The hotel and leisure construction sector has been one of the industry’s bright spots over recent years, partly as a lower pound has created demand and building projects involving more hotel rooms. The early signs are that the upturn in leisure construction market trends is continuing into 2018. As well as continued expansion by the major hotel chains, building contractors in the leisure sector are set to benefit from some major new sports stadiums.
Glenigan Construction market analysis shows that the value of underlying hotel and leisure construction sector starts rose by 16% last year and the momentum appears to be being maintained.
Glenigan research for JLL shows construction starts in the leisure sector rose 16% in the three months to February 2018, compared to the period a year earlier, and as the pipeline strengthens, it should translate into an 11% rise in construction projects starts in the sector this year.
Rooms for growth
Despite some market weakness in the London, the large hotel chains are continuing to invest in construction projects involving new rooms. Premier Inn, part of Whitbread, has added more than 10,000 rooms in the past two years to a total of 71,282 rooms in the UK. But with its latest occupancy standing at 83.3% it is planning to expand capacity to 85,000 by 2020 and has secured sites for the extra 13,700 rooms it plans to build.
Meanwhile, Travelodge last month unveiled plans for further significant expansion in the UK which should provide a rich source of tender opportunities. Having opened 78 hotels over the past five years, the group now plans to open 20 new hotels (with over 1,900 rooms) across the UK in 2018, creating 550 new jobs in a £240 million development to be funded with third party investors. As part of its ‘premium economy concept’, the chain is also investing in a further 400 SuperRooms which will be rolled out to its hotels in London and regional centres such as Bristol, Edinburgh, Manchester and York.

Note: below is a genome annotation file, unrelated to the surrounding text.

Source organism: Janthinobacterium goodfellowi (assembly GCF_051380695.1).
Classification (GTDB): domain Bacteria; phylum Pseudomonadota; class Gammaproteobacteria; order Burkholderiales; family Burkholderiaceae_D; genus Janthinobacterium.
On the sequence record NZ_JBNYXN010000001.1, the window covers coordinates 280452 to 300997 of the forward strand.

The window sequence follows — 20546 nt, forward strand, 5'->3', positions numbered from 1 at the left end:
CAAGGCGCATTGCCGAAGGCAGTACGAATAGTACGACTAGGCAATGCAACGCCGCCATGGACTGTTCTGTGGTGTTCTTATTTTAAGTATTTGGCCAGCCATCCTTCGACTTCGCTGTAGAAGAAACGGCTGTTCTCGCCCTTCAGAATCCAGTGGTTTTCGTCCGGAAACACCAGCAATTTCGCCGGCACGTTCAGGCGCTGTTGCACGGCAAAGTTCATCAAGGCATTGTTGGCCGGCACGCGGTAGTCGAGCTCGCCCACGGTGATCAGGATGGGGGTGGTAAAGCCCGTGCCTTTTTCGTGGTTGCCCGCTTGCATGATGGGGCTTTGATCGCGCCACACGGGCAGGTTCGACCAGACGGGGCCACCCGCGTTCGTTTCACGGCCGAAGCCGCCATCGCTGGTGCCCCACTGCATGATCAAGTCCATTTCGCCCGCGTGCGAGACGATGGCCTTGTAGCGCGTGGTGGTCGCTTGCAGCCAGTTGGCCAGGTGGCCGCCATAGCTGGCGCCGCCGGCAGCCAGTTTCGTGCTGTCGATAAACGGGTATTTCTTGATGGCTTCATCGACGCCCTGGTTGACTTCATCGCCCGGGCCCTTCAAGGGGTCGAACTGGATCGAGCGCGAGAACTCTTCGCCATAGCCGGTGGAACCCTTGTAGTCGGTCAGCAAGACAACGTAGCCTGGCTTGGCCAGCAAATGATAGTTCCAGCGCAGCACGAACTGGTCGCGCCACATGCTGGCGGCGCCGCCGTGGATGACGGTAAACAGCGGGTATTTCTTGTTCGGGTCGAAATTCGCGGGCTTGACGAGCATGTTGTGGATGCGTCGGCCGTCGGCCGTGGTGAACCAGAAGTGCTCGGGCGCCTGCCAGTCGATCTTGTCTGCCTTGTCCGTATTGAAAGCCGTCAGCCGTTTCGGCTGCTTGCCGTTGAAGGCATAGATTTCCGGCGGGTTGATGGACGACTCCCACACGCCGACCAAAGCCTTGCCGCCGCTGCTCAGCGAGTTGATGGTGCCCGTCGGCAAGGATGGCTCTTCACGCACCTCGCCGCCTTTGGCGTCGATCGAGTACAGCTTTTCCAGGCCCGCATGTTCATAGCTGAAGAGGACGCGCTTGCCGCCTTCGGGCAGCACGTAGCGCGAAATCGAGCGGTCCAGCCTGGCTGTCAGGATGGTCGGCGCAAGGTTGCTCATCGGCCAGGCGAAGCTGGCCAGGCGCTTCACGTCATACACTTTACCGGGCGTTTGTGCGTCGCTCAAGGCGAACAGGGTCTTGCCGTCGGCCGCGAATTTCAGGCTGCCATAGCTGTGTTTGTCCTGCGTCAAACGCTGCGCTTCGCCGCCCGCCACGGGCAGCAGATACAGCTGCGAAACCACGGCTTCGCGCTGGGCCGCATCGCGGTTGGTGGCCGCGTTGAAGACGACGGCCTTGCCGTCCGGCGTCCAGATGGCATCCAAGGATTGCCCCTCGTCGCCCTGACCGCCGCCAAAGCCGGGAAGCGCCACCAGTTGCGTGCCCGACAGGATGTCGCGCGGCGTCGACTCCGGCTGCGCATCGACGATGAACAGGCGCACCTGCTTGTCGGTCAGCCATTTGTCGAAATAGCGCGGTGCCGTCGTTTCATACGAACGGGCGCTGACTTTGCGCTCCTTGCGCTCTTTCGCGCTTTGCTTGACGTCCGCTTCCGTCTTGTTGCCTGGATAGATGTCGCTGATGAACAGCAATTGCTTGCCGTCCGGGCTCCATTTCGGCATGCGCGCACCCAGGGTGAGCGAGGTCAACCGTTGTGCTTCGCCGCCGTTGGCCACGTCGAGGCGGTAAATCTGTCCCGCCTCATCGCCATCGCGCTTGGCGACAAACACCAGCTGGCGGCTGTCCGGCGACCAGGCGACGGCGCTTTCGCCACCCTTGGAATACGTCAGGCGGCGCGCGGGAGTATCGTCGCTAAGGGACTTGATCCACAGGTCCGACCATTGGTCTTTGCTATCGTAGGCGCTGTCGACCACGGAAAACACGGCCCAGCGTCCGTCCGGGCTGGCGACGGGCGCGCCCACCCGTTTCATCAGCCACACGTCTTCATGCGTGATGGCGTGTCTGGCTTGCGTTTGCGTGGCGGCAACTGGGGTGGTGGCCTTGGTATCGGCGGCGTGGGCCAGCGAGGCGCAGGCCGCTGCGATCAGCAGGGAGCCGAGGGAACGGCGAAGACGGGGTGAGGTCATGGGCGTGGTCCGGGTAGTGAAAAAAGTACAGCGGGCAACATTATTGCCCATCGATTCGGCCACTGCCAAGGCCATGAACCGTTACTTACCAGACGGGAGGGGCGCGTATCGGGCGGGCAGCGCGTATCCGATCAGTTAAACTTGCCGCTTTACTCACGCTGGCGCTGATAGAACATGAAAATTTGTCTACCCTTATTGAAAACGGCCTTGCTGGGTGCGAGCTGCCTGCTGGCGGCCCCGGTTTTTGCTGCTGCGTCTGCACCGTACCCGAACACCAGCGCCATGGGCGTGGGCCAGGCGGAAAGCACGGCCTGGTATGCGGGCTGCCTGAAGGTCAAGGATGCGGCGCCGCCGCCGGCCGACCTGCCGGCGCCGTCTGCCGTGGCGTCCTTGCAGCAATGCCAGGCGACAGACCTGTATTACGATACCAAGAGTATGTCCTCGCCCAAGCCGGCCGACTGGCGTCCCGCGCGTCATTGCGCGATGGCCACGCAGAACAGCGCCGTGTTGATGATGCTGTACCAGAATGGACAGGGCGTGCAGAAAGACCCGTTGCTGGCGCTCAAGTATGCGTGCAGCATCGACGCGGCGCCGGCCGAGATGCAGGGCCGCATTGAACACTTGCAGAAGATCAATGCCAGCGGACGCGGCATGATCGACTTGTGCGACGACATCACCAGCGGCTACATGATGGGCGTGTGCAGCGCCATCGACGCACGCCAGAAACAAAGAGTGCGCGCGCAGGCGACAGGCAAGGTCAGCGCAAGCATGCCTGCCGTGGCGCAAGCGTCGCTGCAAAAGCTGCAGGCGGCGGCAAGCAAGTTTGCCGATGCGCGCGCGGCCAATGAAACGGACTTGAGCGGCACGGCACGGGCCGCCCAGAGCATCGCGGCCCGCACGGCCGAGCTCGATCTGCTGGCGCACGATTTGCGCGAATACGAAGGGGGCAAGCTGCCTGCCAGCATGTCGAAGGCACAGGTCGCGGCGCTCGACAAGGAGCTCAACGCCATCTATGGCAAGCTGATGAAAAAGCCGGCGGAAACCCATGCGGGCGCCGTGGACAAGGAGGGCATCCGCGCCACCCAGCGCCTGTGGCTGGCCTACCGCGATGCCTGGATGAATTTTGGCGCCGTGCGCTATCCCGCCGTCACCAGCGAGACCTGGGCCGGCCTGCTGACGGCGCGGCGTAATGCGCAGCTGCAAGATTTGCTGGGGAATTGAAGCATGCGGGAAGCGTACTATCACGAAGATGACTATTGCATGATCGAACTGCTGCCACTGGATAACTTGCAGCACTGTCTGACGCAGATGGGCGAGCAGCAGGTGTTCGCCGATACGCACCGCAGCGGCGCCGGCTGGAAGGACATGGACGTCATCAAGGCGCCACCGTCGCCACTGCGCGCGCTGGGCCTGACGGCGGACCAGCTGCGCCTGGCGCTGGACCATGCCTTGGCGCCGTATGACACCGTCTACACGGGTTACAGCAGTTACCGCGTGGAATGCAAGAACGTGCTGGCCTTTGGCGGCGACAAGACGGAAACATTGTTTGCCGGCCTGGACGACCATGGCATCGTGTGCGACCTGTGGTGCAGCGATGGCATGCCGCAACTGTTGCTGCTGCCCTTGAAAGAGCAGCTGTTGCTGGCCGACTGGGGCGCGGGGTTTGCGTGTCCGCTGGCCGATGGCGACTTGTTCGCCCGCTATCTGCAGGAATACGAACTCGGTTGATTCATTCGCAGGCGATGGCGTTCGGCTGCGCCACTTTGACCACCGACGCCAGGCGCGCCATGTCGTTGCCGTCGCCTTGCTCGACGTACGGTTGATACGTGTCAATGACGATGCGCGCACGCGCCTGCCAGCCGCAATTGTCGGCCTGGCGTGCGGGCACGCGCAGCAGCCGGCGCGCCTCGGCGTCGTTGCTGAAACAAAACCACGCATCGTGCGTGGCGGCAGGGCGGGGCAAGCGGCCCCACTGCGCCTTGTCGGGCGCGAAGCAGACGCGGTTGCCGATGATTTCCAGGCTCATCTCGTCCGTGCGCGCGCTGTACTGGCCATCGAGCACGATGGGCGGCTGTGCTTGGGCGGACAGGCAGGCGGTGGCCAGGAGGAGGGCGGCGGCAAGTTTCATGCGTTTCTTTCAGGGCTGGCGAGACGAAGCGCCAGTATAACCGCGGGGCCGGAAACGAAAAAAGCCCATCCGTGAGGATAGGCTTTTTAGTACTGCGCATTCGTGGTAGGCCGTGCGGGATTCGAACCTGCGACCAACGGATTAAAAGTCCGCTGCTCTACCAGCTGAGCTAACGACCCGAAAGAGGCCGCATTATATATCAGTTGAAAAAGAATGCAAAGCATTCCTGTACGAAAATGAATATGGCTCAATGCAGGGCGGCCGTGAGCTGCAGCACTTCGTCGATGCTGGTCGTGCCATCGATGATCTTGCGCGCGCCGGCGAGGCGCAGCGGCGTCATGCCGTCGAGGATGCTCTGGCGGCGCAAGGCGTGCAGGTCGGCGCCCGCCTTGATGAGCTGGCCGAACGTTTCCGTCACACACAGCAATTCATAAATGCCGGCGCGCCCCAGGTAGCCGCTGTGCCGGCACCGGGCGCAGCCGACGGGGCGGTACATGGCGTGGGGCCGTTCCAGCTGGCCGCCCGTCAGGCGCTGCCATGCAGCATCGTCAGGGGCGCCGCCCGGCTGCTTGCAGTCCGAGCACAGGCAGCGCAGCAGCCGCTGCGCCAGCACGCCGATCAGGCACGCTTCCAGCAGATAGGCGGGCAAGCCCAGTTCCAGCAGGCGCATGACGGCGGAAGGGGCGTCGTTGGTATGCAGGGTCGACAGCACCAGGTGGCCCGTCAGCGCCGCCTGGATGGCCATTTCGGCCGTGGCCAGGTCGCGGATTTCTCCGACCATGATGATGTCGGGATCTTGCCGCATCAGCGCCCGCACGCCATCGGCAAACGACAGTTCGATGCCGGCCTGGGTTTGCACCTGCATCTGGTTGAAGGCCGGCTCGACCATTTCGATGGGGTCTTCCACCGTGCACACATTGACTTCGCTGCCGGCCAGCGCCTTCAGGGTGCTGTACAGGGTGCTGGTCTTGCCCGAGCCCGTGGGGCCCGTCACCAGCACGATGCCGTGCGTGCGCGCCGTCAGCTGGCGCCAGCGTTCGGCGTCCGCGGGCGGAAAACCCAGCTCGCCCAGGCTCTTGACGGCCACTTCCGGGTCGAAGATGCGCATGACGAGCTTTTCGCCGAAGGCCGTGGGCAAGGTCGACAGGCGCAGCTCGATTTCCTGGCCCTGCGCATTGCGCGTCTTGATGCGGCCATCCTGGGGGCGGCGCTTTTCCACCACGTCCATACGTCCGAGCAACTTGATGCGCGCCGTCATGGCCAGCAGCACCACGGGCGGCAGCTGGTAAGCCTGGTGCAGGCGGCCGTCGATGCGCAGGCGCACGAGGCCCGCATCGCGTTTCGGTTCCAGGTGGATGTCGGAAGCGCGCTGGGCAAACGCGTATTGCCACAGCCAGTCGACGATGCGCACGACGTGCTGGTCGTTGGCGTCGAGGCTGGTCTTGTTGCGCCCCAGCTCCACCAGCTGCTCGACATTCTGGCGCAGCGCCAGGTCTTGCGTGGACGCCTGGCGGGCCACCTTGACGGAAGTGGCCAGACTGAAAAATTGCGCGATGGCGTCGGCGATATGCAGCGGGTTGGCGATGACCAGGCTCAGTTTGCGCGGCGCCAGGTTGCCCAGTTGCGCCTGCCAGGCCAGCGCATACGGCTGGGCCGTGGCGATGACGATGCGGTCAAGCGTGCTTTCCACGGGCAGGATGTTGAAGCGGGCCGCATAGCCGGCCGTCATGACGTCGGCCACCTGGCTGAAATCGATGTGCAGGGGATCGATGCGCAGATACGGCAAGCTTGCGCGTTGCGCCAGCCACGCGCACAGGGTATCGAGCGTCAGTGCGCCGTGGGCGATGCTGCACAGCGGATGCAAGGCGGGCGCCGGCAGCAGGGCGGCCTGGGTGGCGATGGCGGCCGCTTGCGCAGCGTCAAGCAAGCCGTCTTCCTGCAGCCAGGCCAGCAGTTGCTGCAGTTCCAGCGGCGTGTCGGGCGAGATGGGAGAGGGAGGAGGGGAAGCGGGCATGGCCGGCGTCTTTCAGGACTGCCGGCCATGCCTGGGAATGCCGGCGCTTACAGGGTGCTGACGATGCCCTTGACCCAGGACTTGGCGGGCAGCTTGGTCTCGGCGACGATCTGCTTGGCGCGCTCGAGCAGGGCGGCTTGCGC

Hotels increasingly play a central role in major mixed-use building projects. A 171 bed hotel, for example, is a key part of Endurance Land’s £35 million office/retail/restaurant scheme at 68 Farringdon Road in central London. The scheme is at the pre-tender stage and construction works are set to start in Spring 2019. A hotel is also a major part of British Land’s £25.3 million Gateway Building at 1a Sheldon Square in Paddington which also includes retail and leisure facilities and where construction works are set to start this Autumn.
The hotel & leisure sector is also set to benefit from a pick-up in on construction works on sports stadiums. Detailed plans have been submitted for a £100 million extension to the main stand at Crystal Palace FC’s Selhurst Stadium in Croydon where work is set to start next Spring and should run for 36 months. Elsewhere, Fulham has recently been granted permission for an £80 million redevelopment of its Riverside Stand at Craven Cottage, where construction works are expected to start next year.
Meanwhile, new sports stadiums are part of a mix of construction projects worth £750 million for the 2022 Commonwealth Games in Birmingham – including an upgrading of Alexandra Stadium and a new aquatic centre in Sandwell – which is at the pre-tender stage and is set to start in the city this summer.